Wilson called the bird Tringia [sic] bartramia, while Bechstein called it Tringa longicauda; it is Bechstein’s specific epithet that has won the day. Wilson’s choice to honor Bartram has been respected, though, by placing it in the single-member genus, Bartramia. This is an excellent example of respecting tradition while revising it to be more descriptive: while the genus honors the original namesake of the bird, the specific epithet describes it: longicauda, long-tailed. And it’s true; compared to other sandpipers, Upland Sandpiper does have a fairly long tail; look how far past the wingtips the tail extends in this detail from Naumann, Naturgeschichte der Vögel Mitteleuropas (Natural history of the birds of central Europe):
Detail of Bartramia longicauda, from Naumann, Naturgeschichte der Vögel Mitteleuropas (Natural history of the birds of central Europe). Image from Wikimedia.
You can also see it in Wilson’s plate from American Ornithology:
Plate 59 of Alexander Wilson's American Ornithology. Upland Sandpiper is at upper left.
The plate shows clockwise from top left, Upland Sandpiper, Sanderling, American Golden-Plover, Killdeer, Semipalmated Plover, and Spotted Sandpiper. Given its companions in this photo, which would rarely be seen together in life (the beach-loving Sanderling right next to the prairie-dwelling Upland Sandpiper?), it might seem that habitat preference got trumped by the need to have this bird appear on a plate somewhere. In fact, though, it’s probably the Sanderling who got crammed onto this plate at random; the others appear to be fairly near their preferred habitat, given that it appears on the grass with the appropriately placed UPSA and AMGP.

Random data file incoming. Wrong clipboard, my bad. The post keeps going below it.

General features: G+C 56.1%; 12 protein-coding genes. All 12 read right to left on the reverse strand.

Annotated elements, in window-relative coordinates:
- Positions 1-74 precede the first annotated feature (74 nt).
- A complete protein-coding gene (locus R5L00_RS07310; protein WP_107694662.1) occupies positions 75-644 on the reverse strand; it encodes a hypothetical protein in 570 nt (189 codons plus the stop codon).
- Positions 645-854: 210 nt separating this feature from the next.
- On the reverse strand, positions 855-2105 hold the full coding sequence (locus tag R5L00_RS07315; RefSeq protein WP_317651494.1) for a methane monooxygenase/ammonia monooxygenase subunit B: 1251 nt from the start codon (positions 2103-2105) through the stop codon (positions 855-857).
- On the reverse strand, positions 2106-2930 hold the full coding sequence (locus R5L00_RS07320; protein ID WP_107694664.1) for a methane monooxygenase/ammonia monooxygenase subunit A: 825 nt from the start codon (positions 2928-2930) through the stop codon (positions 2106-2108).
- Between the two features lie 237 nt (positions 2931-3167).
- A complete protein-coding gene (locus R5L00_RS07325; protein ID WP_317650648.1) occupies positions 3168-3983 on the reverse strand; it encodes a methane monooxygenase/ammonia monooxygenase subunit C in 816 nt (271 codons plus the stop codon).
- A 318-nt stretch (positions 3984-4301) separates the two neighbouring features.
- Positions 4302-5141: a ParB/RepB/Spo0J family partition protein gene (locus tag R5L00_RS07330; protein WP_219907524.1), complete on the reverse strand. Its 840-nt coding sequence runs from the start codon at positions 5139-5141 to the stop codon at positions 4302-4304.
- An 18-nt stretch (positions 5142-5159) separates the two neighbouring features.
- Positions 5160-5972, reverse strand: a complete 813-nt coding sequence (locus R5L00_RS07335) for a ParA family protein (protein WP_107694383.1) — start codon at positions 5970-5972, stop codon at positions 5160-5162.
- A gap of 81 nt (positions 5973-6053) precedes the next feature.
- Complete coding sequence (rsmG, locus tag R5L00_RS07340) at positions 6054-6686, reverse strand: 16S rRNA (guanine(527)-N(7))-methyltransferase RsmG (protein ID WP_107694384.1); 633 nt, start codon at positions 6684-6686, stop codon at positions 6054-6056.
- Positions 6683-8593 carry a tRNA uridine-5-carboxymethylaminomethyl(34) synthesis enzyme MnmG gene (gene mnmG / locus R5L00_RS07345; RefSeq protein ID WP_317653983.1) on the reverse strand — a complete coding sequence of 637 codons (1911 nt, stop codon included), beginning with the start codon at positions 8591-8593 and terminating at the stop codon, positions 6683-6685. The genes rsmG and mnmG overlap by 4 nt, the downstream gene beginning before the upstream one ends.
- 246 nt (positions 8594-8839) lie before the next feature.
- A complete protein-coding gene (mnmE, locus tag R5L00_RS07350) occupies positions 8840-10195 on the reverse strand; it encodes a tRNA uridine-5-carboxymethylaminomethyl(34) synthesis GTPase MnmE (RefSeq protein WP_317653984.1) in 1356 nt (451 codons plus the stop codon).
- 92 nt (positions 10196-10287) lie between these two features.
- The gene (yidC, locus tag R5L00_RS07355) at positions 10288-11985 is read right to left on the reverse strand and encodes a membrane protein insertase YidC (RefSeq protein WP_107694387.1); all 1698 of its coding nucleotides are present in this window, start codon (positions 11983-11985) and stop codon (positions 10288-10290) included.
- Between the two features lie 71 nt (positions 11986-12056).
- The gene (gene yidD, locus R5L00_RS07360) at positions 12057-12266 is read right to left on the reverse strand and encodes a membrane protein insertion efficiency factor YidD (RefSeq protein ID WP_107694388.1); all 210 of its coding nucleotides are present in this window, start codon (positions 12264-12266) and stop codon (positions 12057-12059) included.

Older naturalists like Wilson and Bechstein seemed to have placed all shorebirds in the genus Tring[i]a; the specific epithet honors Wilson’s “very worthy friend, near whose botanic gardens, on the banks of the river Schuylkill, [Wilson] first found it.” The new standardized common name, upland plover, foregrounds this habitat preference in a way the previous name, for all its lore and association with the great naturalist William Bartram, son of the great botanist John Bartram, does not. (A.C. Bent begins his 1929 account of Upland Plover with the invocation “Let us be thankful that this gentle and lovely bird is no longer called Bartramian sandpiper.”)
Wilson also points out, perhaps with unconscious irony, that, when he saw three or four of them together that first time near Bartram’s gardens, “they seemed extremely watchful, silent, and shy, so that it was with extreme difficulty I could approach them” (86). On the next page, the reader can infer why they are so hard to approach:
They are remarkable plump birds, weighing upwards of three quarters of a pound; their flesh is superior, in point of delicacy, tenderness, and flavour, to any other of the tribe with which I am acquainted. (87)
Hmmmm…. A plump, tasty bird that’s also watchful, silent, and shy. I wonder why?
Market hunting of this bird reduced its numbers substantially in the 19th century; A.C. Bent comments that